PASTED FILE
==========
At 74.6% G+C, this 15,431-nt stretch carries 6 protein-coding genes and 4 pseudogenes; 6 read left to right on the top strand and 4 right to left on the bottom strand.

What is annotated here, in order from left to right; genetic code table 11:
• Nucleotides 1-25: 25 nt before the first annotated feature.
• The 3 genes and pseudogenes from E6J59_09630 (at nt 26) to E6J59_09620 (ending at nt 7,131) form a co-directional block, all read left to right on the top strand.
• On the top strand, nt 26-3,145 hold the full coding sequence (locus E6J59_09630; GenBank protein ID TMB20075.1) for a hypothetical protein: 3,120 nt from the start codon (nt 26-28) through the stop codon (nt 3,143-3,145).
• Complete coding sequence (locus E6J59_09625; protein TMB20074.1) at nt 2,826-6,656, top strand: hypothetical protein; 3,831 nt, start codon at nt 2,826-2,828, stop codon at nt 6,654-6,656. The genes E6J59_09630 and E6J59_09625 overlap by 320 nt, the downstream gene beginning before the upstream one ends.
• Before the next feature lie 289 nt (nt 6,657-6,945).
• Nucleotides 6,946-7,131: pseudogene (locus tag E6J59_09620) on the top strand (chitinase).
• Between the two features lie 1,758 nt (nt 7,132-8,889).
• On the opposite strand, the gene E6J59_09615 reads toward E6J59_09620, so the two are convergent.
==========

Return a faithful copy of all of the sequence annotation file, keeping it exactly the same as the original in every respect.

At 74.6% G+C, this 15,431-nt stretch carries 6 protein-coding genes and 4 pseudogenes; 6 read left to right on the top strand and 4 right to left on the bottom strand.

What is annotated here, in order from left to right; genetic code table 11:
• Nucleotides 1-25: 25 nt before the first annotated feature.
• The 3 genes and pseudogenes from E6J59_09630 (at nt 26) to E6J59_09620 (ending at nt 7,131) form a co-directional block, all read left to right on the top strand.
• On the top strand, nt 26-3,145 hold the full coding sequence (locus E6J59_09630; GenBank protein ID TMB20075.1) for a hypothetical protein: 3,120 nt from the start codon (nt 26-28) through the stop codon (nt 3,143-3,145).
• Complete coding sequence (locus E6J59_09625; protein TMB20074.1) at nt 2,826-6,656, top strand: hypothetical protein; 3,831 nt, start codon at nt 2,826-2,828, stop codon at nt 6,654-6,656. The genes E6J59_09630 and E6J59_09625 overlap by 320 nt, the downstream gene beginning before the upstream one ends.
• Before the next feature lie 289 nt (nt 6,657-6,945).
• Nucleotides 6,946-7,131: pseudogene (locus tag E6J59_09620) on the top strand (chitinase).
• Between the two features lie 1,758 nt (nt 7,132-8,889).
• On the opposite strand, the gene E6J59_09615 reads toward E6J59_09620, so the two are convergent.